According to Venezuela's Environment Ministry office of international cooperation director, Claudia Salerno, Venezuela's position regarding climate change remains the same.
Venezuela has aligned with all G-77 countries and China in demanding respect for the Kyoto Protocol as the central axis in confronting climate change.
Speaking from the Copenhagen Conference where she is representing Venezuela, Salerno has ratified the political will of countries belonging to the Bolivarian Alliance for the Americas (ALBA) in defending forests and the rights of indigenous peoples.
Salerno insists that industrialized countries have an historic debt to honor the ecological damage they caused in the past and need to replant their development and consumption models. She defends China, stating that it consumes less than half the gasoline that the USA consumes, even though its population is one fifth of the world population and she condemns the attitude of developed countries in refusing to commit to a reduction in contaminating gas emissions on grounds that it will hurt their economy.
In the many fringe meetings taking place at the conference, Scotland's first minister, Alex Salmond made an offer that no doubt will interest Venezuela where whisky is a popular beverage ... especially at Christmas. Salmond has pledged a bottle of 42% proof whisky distilled in 2002 to world leaders who pledged to what he calls "ambitious reduction targets." Those who do not commit will receive watered-down whisky.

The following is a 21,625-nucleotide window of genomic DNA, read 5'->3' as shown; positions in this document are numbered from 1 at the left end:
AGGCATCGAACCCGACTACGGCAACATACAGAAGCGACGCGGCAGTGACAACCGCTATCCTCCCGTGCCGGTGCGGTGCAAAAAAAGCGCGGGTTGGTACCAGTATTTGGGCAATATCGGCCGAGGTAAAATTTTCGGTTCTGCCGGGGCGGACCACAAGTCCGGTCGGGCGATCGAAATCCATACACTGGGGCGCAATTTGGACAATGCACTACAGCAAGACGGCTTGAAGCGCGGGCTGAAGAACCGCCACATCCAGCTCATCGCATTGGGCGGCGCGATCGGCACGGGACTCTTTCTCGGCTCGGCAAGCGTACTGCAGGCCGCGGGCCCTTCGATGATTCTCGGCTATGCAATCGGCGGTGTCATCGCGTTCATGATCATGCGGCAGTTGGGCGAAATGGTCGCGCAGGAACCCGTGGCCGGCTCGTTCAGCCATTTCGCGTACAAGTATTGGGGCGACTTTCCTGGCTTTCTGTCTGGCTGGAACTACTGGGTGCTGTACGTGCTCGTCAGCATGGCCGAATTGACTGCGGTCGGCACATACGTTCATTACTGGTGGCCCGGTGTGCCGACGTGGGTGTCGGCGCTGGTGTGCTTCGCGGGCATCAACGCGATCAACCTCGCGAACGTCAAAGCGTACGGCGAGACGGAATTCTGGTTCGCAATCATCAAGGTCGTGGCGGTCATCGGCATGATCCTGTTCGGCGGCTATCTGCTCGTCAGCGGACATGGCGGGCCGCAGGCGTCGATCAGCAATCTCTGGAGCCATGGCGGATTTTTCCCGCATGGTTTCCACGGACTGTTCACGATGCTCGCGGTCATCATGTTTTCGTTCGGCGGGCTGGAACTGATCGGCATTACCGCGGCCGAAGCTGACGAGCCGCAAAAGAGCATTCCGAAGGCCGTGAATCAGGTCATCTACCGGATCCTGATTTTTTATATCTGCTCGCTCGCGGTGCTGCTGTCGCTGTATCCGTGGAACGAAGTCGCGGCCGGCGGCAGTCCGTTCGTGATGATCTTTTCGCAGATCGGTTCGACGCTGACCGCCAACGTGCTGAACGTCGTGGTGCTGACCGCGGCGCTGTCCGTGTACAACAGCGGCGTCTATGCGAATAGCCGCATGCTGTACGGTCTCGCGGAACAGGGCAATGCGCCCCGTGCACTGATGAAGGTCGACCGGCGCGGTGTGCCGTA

Salmond is head of the governing Scottish Nationalist party (SNP) and some members of the party have links with Venezuela through the disadvantaged youth orchestra program in Raploch, aided by its Venezuelan counterpart.
Although President Chavez doesn't drink, the bottle of whisky could go to Foreign Minister Nicolas Maduro or perhaps a deserving member of the environment ministry negotiating team.
Patrick J. O'Donoghue